By Jaime Lees
By Roy Kasten
By Melinda Cooper
By Jeremy Essig
By Roy Kasten
By Daniel Hill
By Chris Kornelis
By Gina Tron
Swingin' to Sting is the most eclectic of the three new CMH sets; McMillen has included tips o' the hat not only to Sting but to jazz greats like Miles Davis ("Englishman in New York") and Fletcher Henderson ("De Do Do Do, De Da Da Da"), and "Roxanne" ventures into virgin reggae/swing territory. Here's where I spell relief -- no more of Sting's off-the-banana boat Jamaican accent on "Message in a Bottle" to lead you to "despair-o." Only a few of the song arrangements deviate significantly from the original lyrical mood. The obsessive-compulsive "Don't Stand So Close to Me" has both paranoid swing harmonies and circular guitar lines that won't have you thinking of Lolita unless she was involved in a bad drug deal going down on The Streets of San Francisco. Speaking of TV themes, the album's new swingin' take of "Every Breath You Take" sounds suspiciously like Neal Hefti's "Odd Couple Theme." "I went over that one every which way but loose and couldn't get it into something else," McMillen 'fesses. No apology is necessary, Jim. I'll just imagine Sting is stalking Oscar Madison with a Dustbuster.
Swinging to Michael Jackson is now in the works, but I voice concern that hitching the increasingly unpopular King of Pop to swing will doom this wonderful series to oblivion and I'll never get to hear Swingin' to Tori Amos. McMillen is hearing none of it. "Things go in cycles," he muses.
That's probably what they said to Vivaldi: "Groups of violas are on their way out, Viv. You want a harpsichord!" This brings us to the third and equally fine installment -- The String Quartet Tribute to R.E.M. All of Andre the K's elitist braggadocio about performing Chicago could apply to this CMH/Vitamin release. The String Quartet really is doing R.E.M. a favor by performing throwaway material like "Crush with Eyeliner" and "Man on the Moon" as if it were Bernard Herr-mann's scores for Vertigo and Psycho. Not only does this album rock harder than Stipe and company's last few snorefests, it's clearly the cutting-edge psychedelic album they've been trying to make since Automatic for the People and haven't been able to pull off, not with John Paul Jones doing string arrangements, not even with drummer Bill Berry's resignation pointing the way to a beatless future.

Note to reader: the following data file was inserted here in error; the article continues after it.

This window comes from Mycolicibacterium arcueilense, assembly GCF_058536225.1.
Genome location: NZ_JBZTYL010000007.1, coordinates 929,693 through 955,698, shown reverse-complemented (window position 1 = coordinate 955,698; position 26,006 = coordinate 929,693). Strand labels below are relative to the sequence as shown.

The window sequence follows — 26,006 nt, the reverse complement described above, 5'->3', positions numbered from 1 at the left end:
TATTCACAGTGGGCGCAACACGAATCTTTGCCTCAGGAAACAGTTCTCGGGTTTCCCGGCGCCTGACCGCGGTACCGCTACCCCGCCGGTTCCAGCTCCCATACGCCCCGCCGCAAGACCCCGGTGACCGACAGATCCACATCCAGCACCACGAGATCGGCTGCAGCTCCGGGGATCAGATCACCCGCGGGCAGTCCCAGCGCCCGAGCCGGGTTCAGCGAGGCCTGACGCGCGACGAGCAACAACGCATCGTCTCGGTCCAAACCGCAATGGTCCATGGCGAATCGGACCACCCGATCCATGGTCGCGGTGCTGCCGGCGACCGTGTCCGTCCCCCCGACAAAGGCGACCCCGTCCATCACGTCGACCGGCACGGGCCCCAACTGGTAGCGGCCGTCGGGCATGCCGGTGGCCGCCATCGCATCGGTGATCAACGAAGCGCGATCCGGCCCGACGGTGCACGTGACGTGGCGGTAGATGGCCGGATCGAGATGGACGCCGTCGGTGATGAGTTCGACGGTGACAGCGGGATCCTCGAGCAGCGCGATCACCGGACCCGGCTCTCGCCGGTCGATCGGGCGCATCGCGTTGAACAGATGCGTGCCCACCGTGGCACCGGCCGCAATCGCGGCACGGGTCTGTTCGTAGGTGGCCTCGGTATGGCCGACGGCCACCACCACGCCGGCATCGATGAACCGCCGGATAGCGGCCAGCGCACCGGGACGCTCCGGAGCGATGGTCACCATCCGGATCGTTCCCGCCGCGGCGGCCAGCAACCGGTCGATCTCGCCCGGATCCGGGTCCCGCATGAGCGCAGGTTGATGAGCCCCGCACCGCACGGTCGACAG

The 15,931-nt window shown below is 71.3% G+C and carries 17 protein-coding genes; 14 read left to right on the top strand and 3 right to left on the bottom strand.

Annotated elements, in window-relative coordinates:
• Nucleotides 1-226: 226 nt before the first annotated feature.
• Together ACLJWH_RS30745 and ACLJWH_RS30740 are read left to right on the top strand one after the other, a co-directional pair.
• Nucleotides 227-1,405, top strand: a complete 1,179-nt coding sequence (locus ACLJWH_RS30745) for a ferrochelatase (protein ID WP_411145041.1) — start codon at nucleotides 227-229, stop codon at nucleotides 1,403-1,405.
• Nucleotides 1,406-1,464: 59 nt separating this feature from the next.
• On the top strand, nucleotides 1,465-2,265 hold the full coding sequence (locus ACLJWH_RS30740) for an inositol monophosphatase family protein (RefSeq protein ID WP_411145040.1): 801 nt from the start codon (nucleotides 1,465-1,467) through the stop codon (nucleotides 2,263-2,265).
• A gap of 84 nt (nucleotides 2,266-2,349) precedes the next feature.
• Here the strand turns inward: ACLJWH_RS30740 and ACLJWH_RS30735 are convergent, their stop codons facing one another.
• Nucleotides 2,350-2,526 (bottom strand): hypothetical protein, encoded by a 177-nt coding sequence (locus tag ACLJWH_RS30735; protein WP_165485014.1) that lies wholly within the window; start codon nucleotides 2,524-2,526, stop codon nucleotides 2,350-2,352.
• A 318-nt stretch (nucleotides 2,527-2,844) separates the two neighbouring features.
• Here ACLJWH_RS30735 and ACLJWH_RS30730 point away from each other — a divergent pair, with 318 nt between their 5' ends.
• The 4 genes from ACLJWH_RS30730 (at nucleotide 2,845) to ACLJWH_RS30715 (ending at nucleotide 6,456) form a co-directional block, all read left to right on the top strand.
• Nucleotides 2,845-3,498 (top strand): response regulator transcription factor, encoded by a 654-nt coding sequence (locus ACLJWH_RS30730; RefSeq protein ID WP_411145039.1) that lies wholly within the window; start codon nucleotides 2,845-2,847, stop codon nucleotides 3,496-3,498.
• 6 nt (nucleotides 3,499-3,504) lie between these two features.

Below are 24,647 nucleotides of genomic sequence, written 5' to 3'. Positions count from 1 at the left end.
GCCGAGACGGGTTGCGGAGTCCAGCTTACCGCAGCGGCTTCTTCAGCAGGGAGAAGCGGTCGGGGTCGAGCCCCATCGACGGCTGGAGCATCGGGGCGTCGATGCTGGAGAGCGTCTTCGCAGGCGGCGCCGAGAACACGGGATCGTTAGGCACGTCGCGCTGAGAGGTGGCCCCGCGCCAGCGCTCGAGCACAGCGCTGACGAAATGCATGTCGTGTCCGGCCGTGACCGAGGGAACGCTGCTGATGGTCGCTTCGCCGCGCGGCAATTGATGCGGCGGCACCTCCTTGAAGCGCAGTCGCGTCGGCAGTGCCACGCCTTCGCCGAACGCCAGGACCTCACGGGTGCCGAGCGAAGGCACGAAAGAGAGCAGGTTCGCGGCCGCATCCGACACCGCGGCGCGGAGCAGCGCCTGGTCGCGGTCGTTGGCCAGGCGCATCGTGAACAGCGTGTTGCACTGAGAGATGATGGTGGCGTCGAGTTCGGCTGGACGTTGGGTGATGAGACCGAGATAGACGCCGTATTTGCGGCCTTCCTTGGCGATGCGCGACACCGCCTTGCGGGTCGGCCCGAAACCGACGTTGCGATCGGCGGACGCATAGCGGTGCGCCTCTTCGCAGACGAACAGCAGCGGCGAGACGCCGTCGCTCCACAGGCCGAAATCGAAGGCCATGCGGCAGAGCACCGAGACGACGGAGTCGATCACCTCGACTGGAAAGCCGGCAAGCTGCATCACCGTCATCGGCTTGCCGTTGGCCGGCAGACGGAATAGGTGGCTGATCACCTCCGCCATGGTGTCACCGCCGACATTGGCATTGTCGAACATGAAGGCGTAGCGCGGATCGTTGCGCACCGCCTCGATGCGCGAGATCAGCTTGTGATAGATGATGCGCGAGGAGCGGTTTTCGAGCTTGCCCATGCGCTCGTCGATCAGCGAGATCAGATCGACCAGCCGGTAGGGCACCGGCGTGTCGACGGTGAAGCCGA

The String Quartet (or T.S.Q., as the kids are surely gonna call 'em) remembered how R.E.M.'s earliest and best stuff always had some countermelody track or airport-arrival announcement buried way down low in the mix. These catgut-scrapers get that same psychoacoustics effect on "Catapult," although I'm guessing they sent the second violin player down numerous dumbwaiters before arriving at the right dissonance.
T.S.Q., man, they're perfectionists. R.E.M. is just a bunch of randomizers who grow lazier with each outing. How can they sleep at night, knowing that a generic string quartet from British Columbia is besting their finest work songs?
T.S.Q. is a cocky bunch, sequencing "Radio Free Europe" and "Catapult" one right after the other as if to say, "Look, you wankers, it's the same song, but look what we can do with it." And they've come up with the first version of "Shiny Happy People" that doesn't make me retch, even with the "Can-Can" worked in.
Thanks to CMH, I can continue to listen to background music until what passes for foreground music nowadays improves. And should I find myself schmendraked back into a dentist's chair sometime in the next millennium, I think I'd rather hear the String Quartet performing its musical root canal on R.E.M. than hear the genuine Georgian article any day -- because no one should have to hear "Everybody Hurts" sung at excessive decibels seconds before molar-induced agony. Even if the singer is a mumbler.